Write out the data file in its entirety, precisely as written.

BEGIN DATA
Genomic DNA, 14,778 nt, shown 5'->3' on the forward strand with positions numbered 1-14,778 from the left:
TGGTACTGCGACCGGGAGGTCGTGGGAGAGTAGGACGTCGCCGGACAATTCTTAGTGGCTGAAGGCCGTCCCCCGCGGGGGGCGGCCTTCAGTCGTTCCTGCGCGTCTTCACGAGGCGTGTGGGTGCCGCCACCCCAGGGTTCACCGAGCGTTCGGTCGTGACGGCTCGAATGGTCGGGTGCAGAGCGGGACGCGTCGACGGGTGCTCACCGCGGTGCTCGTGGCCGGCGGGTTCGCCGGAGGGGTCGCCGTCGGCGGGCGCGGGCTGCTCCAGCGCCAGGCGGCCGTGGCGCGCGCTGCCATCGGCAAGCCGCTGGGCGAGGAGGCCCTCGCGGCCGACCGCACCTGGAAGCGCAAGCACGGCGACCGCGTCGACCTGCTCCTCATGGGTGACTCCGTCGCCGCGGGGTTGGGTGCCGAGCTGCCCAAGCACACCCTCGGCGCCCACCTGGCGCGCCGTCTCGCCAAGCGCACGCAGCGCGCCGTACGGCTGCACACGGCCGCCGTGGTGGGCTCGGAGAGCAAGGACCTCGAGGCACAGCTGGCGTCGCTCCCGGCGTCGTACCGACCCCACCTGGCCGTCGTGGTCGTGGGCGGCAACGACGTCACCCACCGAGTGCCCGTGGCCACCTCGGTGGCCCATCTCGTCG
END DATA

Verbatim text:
Genomic DNA, 14,778 nt, shown 5'->3' on the forward strand with positions numbered 1-14,778 from the left:
TGGTACTGCGACCGGGAGGTCGTGGGAGAGTAGGACGTCGCCGGACAATTCTTAGTGGCTGAAGGCCGTCCCCCGCGGGGGGCGGCCTTCAGTCGTTCCTGCGCGTCTTCACGAGGCGTGTGGGTGCCGCCACCCCAGGGTTCACCGAGCGTTCGGTCGTGACGGCTCGAATGGTCGGGTGCAGAGCGGGACGCGTCGACGGGTGCTCACCGCGGTGCTCGTGGCCGGCGGGTTCGCCGGAGGGGTCGCCGTCGGCGGGCGCGGGCTGCTCCAGCGCCAGGCGGCCGTGGCGCGCGCTGCCATCGGCAAGCCGCTGGGCGAGGAGGCCCTCGCGGCCGACCGCACCTGGAAGCGCAAGCACGGCGACCGCGTCGACCTGCTCCTCATGGGTGACTCCGTCGCCGCGGGGTTGGGTGCCGAGCTGCCCAAGCACACCCTCGGCGCCCACCTGGCGCGCCGTCTCGCCAAGCGCACGCAGCGCGCCGTACGGCTGCACACGGCCGCCGTGGTGGGCTCGGAGAGCAAGGACCTCGAGGCACAGCTGGCGTCGCTCCCGGCGTCGTACCGACCCCACCTGGCCGTCGTGGTCGTGGGCGGCAACGACGTCACCCACCGAGTGCCCGTGGCCACCTCGGTGGCCCATCTCGTCG